Within a few weeks of the Covid-19 crisis, billions of people around the world started working remotely, learning, and staying connected with colleagues, friends, and family through the power of technology. The world has seen its largest-ever transition to virtual work, where technology helps millions of people to stay connected, collaborate, and be safe.
Mission-critical services are relying on it as well, as people’s lives are often dependent on the pace at which first responders reach out to each other. Machine learning, analytics and tele-health are being used in new ways to prevent the spread of the virus by tracking infections, enabling containment measures, monitoring patient health, and building models for analysing outbreaks. Governments and local health authorities across the world are heavily reliant on technology-based tools for disaster management, relief efforts, generating awareness, and managing information flow for citizen safety.
With technology at the core of driving cross-sectoral impact during this crucial time, trust in technology has never been more critical. It is important to remember that people will only use technology that they trust. Ultimately, trust is created when people are confident that their personal data is safe and secure, and they have a clear understanding of how and why their data is being used. This means companies have a huge responsibility to ensure cybersecurity and safeguard the privacy of the personal data they collect and manage for their customers.
Global crisis and cybercrime
In this evolving scenario, trust needs to be at the heart of how companies and governments build and deliver products and services. As millions of people across the world are exploring new ways of working, learning and playing online, digital safety also needs to be top of the mind for children, parents and caregivers. Similarly, businesses, healthcare systems, and personal security become more vulnerable as cybercriminals are exploiting the pandemic to launch malware. This becomes especially important if we consider the large swatches of personally identifiable health data available with institutions on the frontlines of Covid-19 response, such as healthcare facilities and hospitals, and the data generated by the extraordinary surge in online activity.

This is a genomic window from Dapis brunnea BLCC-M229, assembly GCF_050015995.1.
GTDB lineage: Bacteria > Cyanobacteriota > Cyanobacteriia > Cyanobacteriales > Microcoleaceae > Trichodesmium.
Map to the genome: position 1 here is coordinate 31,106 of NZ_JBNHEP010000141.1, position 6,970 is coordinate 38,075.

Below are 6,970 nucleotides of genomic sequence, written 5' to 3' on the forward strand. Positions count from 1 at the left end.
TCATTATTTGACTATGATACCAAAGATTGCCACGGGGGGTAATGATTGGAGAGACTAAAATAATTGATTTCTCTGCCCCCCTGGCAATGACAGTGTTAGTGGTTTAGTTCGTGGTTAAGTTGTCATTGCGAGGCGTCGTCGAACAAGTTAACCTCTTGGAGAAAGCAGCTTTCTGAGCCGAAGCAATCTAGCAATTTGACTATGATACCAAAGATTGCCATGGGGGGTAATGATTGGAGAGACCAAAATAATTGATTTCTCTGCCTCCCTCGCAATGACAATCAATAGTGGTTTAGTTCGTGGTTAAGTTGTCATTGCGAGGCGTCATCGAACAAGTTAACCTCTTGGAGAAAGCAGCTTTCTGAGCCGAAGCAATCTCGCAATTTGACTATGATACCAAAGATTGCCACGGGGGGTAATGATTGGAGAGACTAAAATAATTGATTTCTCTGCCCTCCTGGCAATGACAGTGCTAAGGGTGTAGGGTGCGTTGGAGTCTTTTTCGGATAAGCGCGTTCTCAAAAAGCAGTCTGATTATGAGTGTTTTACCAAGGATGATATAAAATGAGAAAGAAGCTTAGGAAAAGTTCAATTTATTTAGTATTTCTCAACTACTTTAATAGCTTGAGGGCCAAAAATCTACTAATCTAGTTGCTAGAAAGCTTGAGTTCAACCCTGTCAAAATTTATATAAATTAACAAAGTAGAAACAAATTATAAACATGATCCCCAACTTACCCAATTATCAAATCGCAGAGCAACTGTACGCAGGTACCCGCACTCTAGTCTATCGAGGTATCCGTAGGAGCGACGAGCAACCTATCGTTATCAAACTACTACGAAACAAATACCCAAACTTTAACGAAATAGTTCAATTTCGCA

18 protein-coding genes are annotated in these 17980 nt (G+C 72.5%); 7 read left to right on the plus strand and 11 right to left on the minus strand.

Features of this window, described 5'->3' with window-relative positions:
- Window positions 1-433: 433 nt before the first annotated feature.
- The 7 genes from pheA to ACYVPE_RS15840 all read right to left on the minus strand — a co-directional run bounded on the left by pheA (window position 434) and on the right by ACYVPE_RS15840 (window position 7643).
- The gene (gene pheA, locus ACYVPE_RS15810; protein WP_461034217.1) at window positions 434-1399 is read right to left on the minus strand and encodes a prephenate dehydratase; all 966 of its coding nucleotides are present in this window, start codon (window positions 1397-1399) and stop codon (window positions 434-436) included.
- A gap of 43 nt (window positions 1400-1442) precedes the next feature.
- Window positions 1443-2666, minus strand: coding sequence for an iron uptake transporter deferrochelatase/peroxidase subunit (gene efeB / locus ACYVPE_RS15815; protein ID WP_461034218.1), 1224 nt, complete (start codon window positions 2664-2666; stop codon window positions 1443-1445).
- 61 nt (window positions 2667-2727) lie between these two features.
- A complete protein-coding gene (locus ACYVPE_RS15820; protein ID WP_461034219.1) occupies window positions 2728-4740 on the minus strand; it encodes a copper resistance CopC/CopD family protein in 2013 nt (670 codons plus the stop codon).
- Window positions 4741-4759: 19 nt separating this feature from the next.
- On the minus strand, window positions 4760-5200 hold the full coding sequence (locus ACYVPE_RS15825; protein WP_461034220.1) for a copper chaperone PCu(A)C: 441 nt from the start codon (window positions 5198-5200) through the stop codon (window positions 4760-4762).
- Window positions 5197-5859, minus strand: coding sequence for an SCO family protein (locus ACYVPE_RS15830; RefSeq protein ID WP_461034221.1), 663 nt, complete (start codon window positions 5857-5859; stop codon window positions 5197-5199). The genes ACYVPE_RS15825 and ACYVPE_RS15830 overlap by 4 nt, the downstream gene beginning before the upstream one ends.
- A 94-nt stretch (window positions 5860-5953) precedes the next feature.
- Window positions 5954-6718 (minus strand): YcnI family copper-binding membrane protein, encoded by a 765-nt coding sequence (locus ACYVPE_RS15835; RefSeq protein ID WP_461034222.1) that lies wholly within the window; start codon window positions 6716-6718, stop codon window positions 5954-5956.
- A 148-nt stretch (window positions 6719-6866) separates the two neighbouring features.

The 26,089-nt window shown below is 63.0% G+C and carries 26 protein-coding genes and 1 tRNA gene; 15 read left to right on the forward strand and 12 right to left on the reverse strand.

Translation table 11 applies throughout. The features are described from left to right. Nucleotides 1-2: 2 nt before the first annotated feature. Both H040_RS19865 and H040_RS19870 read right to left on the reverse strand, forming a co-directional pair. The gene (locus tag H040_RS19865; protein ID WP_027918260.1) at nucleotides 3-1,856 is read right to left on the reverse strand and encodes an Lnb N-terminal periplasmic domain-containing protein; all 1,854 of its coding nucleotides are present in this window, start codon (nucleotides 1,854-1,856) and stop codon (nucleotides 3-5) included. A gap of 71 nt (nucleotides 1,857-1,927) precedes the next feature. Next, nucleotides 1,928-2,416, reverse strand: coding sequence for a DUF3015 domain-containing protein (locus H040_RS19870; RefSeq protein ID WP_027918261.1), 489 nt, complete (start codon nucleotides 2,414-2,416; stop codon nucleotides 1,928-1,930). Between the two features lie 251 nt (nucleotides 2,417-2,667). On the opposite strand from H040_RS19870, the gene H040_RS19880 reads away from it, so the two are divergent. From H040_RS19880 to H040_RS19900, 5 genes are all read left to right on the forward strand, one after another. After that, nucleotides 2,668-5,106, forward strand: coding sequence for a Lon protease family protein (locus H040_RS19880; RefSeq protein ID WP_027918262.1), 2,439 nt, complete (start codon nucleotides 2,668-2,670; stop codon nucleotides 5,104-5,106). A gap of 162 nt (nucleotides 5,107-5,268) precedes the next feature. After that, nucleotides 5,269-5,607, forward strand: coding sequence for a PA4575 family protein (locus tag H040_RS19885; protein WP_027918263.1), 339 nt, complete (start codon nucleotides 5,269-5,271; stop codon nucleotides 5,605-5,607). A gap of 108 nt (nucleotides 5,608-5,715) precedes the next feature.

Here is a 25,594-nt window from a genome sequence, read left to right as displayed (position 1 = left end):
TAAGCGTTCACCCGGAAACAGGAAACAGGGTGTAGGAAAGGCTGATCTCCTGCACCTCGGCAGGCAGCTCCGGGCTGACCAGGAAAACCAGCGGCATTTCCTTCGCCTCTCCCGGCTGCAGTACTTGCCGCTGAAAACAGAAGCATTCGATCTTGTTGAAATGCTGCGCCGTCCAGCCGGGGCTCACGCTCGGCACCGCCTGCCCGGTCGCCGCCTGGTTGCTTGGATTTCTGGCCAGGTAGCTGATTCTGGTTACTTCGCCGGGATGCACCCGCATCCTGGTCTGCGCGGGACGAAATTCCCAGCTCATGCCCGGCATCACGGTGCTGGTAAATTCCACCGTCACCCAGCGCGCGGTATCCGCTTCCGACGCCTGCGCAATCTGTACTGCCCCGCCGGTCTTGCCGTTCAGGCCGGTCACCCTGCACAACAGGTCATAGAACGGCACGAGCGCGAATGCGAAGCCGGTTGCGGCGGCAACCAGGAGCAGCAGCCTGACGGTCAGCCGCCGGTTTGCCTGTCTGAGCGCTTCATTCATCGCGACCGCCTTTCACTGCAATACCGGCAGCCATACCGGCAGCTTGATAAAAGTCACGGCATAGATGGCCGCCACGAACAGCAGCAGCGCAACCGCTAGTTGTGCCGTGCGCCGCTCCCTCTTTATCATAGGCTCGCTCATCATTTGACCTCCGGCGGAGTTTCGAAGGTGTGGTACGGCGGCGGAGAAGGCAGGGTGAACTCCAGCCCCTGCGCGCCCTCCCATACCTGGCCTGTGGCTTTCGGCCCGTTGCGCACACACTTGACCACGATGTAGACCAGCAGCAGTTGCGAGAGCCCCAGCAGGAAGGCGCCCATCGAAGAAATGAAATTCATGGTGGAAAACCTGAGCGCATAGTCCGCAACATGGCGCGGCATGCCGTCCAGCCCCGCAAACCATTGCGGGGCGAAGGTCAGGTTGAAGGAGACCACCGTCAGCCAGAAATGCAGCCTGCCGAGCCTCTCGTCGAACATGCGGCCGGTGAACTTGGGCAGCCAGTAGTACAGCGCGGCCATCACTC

Built-in security and privacy by design
The need of the hour is for a renewed effort to strengthen cybersecurity and privacy to safeguard end-users. It is important that people have access to accurate information on Covid-19 as they make decisions about their own and their family’s health. This will require cybersecurity agencies, technology companies, and critical businesses and organisations across society to collaborate closely with the government to put in place strong defences to protect the country’s critical data and to promote access to trusted news and information. Strong policy measures by the government to adopt trusted and tested tools and technology solutions that have built-in security capabilities, and are connected to the cloud for real-time threat intelligence monitoring, will go a long way. Equally important will be to ensure transparency and privacy by design capabilities-giving users greater control over the collection, use, and distribution of their data. Any compromise on these two fronts has the potential to increase vulnerabilities and threaten national security.
Global and national regulations also need to evolve to provide a balanced ecosystem for global technology innovations to thrive and evolve. This will set a strong standard for privacy and data protection that can help citizens and organisations leverage the best and most trustworthy solutions to stay connected and be well prepared for a crisis of such magnitude.
Now, more than ever, the billions of people connected virtually must know with complete certainty that their conversations and data are private and secure.
The key will be to evaluate security and privacy needs early and move fast with trusted technologies. Only then will we enable the benefits of a new generation of technology innovation to truly empower people, governments and organisations around the world to achieve more and respond to the crisis better.
Views are personal. The author is group head and assistant general counsel for Microsoft India’s Corporate, External, & Legal Affairs (CELA).